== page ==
The same software used by NASA scientists to determine the depths of lakes from space could also be used by doctors to detect changes in breast density during mammograms.
The imaging technology was approved in July by the U.S. Food and Drug Administration, under the name MED-SEG, for use in medical reports, though the software can't be used for diagnosis because clinical tests haven't been conducted yet.
A big problem with mammography is that it's hard to detect cancers in a woman's breasts if the tissue is too dense, said Dr. Molly Brewer, a professor of gynecologic oncology at the University of Connecticut Health Center. That could lead to missed opportunities to find breast cancer early.
"What happens when a radiologist reads a mammogram, CT scan or an MRI, is they look at differences in density, but that's subject to the human eye," Brewer said at a news conference today. "That's where differences can occur we may not see with our eyes what a computer can see."
How it works
The MED-SEG could reduce the importance of subjectivity in reading mammograms, and allow doctors to get clearer results from an imaging test. The software may also fill a void between mammograms, which don't always detect changes in density, and magnetic resonance imaging tests (MRIs), which are more sensitive but also expensive, and can falsely reveal problems that aren't really there, Brewer said.
Accurately measuring breast density is important because previous research has found that among women with early breast cancer, those with the highest breast density are at the highest risk for cancer recurrence .
And mammograms currently miss up to 20 percent of breast cancers . Doctors have a harder time diagnosing women with dense breast tissue because the tissue looks similar to tumors in mammograms, according to the National Cancer Institute.
Brewer is working with Bartron Medical Imaging Inc., the owner of MED-SEG, to develop clinical trials to test the software in doctors' offices. The trials are set to start within the next six to eight months.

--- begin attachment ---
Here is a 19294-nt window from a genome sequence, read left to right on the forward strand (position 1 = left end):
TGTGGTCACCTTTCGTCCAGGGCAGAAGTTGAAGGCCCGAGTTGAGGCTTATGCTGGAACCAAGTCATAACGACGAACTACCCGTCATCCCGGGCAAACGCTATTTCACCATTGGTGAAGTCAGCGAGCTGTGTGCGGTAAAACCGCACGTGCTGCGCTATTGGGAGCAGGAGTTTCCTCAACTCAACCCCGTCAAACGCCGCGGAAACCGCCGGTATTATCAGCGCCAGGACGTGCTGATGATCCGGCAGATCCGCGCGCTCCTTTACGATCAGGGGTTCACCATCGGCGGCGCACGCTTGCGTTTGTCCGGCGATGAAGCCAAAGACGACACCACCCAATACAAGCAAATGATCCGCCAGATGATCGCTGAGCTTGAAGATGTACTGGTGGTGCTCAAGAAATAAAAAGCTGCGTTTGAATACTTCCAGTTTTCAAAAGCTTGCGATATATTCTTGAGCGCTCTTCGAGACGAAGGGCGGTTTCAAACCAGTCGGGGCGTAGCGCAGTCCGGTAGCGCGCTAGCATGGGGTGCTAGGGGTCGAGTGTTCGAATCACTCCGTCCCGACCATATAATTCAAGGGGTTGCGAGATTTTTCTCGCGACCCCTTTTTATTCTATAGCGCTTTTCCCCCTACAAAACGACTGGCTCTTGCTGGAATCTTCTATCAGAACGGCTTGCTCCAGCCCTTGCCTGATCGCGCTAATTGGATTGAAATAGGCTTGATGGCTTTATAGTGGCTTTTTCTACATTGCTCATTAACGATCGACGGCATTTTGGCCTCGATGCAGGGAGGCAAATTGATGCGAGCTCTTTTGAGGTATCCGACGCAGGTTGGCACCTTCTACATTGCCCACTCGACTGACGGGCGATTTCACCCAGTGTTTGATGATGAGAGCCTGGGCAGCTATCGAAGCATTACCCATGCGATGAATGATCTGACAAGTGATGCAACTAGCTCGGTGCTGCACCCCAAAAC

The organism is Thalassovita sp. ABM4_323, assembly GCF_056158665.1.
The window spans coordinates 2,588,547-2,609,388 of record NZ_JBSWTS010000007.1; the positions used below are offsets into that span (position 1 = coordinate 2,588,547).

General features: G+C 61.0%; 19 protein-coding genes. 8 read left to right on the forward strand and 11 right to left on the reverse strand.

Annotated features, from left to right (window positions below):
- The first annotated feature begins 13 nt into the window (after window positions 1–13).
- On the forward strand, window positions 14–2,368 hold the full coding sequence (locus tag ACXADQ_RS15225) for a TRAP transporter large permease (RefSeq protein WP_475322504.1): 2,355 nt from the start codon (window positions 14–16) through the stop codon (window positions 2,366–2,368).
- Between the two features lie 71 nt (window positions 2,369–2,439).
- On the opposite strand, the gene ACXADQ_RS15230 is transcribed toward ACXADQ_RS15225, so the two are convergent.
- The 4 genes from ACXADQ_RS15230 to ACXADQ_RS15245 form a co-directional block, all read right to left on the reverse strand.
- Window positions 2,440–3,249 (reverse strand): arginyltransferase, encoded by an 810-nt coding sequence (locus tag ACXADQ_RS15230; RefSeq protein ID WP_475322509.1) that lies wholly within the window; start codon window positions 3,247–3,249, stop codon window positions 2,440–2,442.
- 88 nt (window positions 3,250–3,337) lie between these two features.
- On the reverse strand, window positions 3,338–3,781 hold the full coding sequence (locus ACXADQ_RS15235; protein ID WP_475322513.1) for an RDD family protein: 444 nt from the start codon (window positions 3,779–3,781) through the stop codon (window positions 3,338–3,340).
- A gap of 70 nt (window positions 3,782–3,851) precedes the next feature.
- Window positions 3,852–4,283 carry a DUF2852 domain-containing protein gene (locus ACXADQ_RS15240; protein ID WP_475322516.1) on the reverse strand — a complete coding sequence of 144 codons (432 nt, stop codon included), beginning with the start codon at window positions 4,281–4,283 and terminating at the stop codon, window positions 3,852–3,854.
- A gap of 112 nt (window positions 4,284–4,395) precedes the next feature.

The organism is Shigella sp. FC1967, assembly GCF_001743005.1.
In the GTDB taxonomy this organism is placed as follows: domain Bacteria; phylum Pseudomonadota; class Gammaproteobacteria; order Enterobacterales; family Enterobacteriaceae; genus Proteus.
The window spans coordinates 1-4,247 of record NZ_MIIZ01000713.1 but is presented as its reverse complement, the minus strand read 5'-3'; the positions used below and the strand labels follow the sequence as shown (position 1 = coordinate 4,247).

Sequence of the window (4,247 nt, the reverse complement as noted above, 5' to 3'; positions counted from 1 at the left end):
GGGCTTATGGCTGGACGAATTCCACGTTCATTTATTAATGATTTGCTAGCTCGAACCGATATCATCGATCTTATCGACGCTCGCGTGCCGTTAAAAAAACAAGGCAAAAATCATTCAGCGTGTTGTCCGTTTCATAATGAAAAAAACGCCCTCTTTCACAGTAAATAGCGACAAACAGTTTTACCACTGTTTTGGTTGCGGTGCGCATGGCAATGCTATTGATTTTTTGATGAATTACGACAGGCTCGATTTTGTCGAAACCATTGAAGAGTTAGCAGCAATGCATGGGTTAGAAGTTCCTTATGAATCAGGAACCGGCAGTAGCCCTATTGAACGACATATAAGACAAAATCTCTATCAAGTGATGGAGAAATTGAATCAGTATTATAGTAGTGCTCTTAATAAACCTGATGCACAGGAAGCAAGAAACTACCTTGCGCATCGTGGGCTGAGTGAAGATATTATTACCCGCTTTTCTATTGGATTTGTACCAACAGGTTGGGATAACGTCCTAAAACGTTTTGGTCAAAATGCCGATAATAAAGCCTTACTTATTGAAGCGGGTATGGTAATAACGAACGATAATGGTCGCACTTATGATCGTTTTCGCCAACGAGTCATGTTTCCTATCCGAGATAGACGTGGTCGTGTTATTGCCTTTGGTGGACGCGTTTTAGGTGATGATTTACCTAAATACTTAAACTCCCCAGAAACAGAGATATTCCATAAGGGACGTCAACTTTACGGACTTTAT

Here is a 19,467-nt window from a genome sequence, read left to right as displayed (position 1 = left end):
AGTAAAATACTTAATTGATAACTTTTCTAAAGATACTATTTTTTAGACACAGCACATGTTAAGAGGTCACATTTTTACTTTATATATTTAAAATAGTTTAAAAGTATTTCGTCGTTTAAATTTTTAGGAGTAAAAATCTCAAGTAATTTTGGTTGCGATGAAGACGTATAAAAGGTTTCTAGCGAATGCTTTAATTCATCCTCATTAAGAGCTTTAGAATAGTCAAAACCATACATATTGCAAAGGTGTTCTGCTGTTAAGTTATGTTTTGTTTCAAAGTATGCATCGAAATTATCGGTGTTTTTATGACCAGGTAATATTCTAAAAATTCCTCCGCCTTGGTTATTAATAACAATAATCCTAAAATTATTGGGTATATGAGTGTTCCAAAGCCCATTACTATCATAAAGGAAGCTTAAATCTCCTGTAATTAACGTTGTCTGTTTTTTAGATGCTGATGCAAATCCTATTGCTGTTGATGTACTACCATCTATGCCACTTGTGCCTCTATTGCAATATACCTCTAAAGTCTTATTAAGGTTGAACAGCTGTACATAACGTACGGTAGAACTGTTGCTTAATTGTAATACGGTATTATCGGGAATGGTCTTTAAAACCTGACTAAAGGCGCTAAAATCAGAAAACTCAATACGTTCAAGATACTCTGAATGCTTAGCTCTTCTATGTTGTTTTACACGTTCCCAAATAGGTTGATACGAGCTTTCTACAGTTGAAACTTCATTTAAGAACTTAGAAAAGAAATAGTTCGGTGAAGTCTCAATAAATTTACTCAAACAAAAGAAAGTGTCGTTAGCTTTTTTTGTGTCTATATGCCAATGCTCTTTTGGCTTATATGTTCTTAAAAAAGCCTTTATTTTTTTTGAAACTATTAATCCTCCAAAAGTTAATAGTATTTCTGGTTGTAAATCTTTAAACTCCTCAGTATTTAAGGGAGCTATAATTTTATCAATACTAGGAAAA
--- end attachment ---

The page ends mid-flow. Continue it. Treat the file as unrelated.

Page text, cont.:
The software works because it doesn't look only at an image's individual pixels, which don't provide much information or context by themselves, said developer James C. Tilton, a computer engineer at NASA's Goddard Space Flight Center in Maryland, who developed the software.
Instead, it groups pixels based on their level of detail, and distinguishes hard-to-see details in the image, he said.
Detailed images revealed
"[I] was surprised that something I developed for a large-scale earth science study could be applied effectively on such a small scale," Tilton said.
For example, in a satellite image of the Earth, all lakes would appear blue and all land would appear green. But in an image using the software, shallow lakes would have a different shade of blue than deeper lakes, he said.
The same goes for images of breast cells. Without the software, a cell is hard to distinguish from its background. But the software enhances the activity happening in the cell, making it easier to see fine detail, Tilton said.
The technology also has potential use in examining vegetation for agricultural purposes, said Nona Cheeks, chief of the Innovative Partnerships Program Office at NASA.
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